Monday, 30 June 2008

things passing through: cars and what they do


into the blackdowns from athelney through curry rivel. i wanted to return to 2 places i had seen on previous journeys. i have been struck by how the neroche area is triangulated by 3 roads: the m5, the a358 and the a303. as soon as you turn off any of these roads, the sparseness, emptiness and quiet of the blackdowns descends, and almost instantly you are disorientated, lost.

i came out onto the a358 opposite bickenhall, and then south, pulling into a green lane where a hedge trimmer was working. parked up, feeling conspicuous and went to investigate this strange relic that you can just see from the road.



is it a monument, a gravestone, the last of a derelict house? it is a
cross of four walls in a circle, with a hole in the top for a flagpole perhaps, and it says C.L.W. House 1935-2006 - is it for a life? money spiders were running all over it and their negotiations and encounters ran in parallel with the constant passage of cars and trucks.

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i emailed the Neroche Scheme to ask about it, and a few days later this came back:
"yes, this was erected by Mr House who lived on a farm in Ashill (and made cider) .... he was very annoyed because he wasn't allowed to put a sign up on the new bypass to sell his cider, he could only put an advert on a trailer and move this around. So he built this monument (he was allowed to do that!!) - he had cancer and thought he was going to die and put up this mausoleum as a protest against the authorities.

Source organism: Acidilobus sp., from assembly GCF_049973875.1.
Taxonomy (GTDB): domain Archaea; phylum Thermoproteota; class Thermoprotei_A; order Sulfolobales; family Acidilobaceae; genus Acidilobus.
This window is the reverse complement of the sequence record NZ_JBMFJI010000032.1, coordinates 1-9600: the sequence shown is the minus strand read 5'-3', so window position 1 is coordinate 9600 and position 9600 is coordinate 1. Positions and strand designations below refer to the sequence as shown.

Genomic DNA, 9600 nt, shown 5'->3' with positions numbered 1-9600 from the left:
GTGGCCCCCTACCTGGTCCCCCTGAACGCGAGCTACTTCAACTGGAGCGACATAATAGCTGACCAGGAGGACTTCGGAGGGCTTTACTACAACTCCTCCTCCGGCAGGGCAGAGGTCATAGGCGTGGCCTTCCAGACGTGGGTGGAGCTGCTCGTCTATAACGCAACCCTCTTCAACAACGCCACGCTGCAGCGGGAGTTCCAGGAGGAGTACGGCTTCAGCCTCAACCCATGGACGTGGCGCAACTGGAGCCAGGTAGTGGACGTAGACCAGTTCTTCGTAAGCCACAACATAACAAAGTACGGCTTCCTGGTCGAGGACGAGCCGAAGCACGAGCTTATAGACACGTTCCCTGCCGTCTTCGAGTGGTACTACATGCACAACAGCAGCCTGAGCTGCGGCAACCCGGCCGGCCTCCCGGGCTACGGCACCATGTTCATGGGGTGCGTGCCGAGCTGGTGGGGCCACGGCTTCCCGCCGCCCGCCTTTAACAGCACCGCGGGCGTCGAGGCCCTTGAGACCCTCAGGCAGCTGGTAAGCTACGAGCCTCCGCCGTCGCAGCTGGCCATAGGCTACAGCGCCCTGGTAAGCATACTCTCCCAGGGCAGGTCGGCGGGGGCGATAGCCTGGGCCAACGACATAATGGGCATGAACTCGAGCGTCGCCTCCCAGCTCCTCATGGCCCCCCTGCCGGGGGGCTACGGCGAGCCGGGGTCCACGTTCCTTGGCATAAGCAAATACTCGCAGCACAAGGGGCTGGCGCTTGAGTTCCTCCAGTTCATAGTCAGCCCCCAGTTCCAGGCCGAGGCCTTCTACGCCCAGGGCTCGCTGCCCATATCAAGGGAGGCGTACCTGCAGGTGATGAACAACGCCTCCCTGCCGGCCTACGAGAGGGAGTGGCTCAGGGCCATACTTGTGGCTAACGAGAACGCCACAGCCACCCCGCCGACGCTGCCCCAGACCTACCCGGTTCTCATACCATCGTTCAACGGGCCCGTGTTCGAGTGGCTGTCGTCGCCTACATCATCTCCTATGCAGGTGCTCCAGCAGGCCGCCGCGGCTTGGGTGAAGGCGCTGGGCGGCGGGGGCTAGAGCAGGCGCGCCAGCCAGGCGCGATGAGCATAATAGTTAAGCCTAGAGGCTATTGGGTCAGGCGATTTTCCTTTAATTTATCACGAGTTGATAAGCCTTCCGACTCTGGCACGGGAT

He lost a lot of business from passing traffic and had quite a fight
with the local council.
We didn't know he had died, but presumably he did in 2006."




then onto the a303, and a return to the hillside cafe and tearooms where i filmed the traffic passing in front of the closed building. the breeze-blocked-up windows, a thriving plastic pond, abandoned flower garden - i crossed the road to take photographs, and couldn't get back - a blind bend on the main tourist road to the west country overflowing with cream teas. whenever there is a break in the traffic (not so often) a peace descends and momentarily settles. a speckled wood negotiates the give way sign. the green lane right opposite the cafe broken by cars, exists as if in another world.







Friday, 27 June 2008

staple fitzpaine : cornfield : turning circle 1

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staple fitzpaine : doomsday 2008

From the Doomsday Book for Somerset:
"The Count holds STAPLE (fitzpaine) himself. Two thanes held it before 1066; it paid tax for 10 hides. Land for 9 ploughs, of which 7 hides are in lordship; 3 ploughs there; 6 slaves;
20 villagers with 6 ploughs & 3 hides. A mill which pays 30d; meadow, 24 acres; pasture 1/2 league long and 1 furlong wide; woodland 1 league long and 2 furlongs wide. 1 cob; 10 unbroken mares; 10 cattle; 50 sheep; 100 goats. the value was £10; now £12. A garden in Langport belongs to this manor; it pays 50 eels."